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Headlights: Taking Self-Improvement to Heart

Headlights' "Get Your Head Around It" begins life in dead air before throwing in an electric-guitar motif reminiscent of The Velvet Underground's mellower days. Along the way, it picks up deftly tapped cymbals and glassy glockenspiel. Soft, raspy vocals quickly confront the challenge of self-improvement: How many times must we make the same mistake over and over again before we put an end to our lapses?

"I read a book about a man who made mistakes all of the time / He didn't give up, though, he'd make things right," Headlights' Tristan Wraight sings, before mourning the connection lost between friends and lovers who've outgrown each other in the name of self-improvement: "In silence, we both walk away." Under his words, the instruments fix together into a massive wall of sound that's anthemic, daunting, and haunting. Silvery vocals echo as though from distant rooms against organs, glockenspiels, and Wraight's cathartic wails of "Bah bah bah." It ends before it really starts, disintegrating until all that remains is the steady pulse of the guitar — a fitting end for a song that began as silence on the radio.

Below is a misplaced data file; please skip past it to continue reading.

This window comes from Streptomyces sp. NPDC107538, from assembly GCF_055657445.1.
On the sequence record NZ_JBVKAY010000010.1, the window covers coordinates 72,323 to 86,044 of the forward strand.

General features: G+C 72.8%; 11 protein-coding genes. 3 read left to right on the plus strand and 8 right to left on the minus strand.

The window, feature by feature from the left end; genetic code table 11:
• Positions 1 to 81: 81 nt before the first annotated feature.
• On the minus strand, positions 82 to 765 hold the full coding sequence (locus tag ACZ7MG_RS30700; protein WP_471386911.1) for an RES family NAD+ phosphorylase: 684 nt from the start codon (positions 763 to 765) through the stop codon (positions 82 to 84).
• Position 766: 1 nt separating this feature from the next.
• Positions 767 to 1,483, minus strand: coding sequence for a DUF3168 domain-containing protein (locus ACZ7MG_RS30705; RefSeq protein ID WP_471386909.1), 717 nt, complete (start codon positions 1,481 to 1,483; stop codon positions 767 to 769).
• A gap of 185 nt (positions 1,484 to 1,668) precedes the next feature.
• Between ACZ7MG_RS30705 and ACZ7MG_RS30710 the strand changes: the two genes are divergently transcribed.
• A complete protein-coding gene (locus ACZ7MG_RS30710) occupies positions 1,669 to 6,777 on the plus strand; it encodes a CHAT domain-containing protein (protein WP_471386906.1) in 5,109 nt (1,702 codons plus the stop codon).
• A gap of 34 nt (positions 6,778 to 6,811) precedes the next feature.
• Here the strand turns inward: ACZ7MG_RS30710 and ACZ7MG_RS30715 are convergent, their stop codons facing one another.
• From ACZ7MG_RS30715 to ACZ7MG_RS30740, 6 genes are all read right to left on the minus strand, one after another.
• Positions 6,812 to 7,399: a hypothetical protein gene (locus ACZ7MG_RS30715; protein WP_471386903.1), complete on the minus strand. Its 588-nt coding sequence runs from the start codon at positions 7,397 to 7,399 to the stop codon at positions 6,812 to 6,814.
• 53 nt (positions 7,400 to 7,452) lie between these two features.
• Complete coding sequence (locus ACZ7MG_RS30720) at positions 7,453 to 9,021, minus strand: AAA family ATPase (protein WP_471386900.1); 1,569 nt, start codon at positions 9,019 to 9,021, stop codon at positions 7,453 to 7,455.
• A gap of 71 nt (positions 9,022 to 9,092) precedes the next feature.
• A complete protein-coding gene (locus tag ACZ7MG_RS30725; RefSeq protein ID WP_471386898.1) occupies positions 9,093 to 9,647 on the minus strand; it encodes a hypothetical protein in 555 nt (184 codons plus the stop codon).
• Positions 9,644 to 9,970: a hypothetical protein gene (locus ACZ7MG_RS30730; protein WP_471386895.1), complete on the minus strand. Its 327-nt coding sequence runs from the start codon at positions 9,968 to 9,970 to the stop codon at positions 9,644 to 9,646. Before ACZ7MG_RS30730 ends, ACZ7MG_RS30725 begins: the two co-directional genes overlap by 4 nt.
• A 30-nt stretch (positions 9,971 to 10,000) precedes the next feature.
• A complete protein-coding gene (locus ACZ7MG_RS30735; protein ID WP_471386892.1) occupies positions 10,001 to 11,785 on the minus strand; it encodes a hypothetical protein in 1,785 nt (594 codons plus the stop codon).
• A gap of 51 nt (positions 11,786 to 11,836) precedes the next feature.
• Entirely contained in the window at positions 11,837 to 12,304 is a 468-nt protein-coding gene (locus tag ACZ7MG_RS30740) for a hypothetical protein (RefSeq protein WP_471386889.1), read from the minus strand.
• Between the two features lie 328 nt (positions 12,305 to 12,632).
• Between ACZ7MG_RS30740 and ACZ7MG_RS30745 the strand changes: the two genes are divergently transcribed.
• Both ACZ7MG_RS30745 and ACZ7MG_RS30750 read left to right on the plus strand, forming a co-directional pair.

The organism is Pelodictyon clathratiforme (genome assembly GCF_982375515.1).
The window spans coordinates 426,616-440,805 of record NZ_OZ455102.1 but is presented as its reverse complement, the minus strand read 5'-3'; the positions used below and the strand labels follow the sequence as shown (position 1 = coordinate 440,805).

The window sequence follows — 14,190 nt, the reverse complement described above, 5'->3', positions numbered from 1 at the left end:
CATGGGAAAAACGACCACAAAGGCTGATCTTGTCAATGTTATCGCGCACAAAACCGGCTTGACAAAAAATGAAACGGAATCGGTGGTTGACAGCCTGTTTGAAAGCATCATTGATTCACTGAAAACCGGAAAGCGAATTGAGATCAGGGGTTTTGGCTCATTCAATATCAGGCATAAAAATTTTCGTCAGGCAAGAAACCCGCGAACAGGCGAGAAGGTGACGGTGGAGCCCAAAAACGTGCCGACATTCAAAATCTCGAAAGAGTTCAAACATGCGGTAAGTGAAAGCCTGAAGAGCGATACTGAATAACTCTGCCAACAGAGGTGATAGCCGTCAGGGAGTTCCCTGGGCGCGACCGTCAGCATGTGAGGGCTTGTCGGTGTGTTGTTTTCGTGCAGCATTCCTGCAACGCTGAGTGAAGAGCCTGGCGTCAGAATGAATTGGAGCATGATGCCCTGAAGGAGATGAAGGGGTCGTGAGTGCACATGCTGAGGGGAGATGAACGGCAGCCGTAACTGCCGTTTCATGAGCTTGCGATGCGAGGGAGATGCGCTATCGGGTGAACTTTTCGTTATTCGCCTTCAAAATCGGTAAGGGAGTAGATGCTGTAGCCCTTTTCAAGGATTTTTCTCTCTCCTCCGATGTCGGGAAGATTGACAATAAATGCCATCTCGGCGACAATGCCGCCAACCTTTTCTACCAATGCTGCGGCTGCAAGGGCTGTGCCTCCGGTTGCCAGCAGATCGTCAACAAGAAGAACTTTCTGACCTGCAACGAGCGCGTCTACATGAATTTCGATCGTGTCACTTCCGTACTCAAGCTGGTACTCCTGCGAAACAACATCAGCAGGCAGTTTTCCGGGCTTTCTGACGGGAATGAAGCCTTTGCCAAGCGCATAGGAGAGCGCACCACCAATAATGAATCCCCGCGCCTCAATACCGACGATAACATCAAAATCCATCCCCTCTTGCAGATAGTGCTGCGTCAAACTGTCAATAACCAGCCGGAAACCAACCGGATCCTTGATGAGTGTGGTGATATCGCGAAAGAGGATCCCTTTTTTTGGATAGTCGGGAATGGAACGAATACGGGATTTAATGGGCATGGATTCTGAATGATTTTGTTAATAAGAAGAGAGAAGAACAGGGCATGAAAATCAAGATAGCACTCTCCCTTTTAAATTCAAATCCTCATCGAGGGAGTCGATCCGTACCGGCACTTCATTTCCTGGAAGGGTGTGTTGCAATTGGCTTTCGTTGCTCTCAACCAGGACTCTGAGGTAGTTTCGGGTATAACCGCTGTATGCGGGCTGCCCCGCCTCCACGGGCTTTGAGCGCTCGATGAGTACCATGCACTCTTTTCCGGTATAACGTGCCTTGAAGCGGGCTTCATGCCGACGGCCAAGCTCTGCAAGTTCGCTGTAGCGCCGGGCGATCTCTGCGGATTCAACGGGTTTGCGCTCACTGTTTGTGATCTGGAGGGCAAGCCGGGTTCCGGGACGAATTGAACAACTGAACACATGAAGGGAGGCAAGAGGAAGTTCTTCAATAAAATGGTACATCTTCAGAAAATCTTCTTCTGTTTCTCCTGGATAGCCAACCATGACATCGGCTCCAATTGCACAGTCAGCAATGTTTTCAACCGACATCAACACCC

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This story originally ran on Feb. 21, 2008.

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Caroline Evans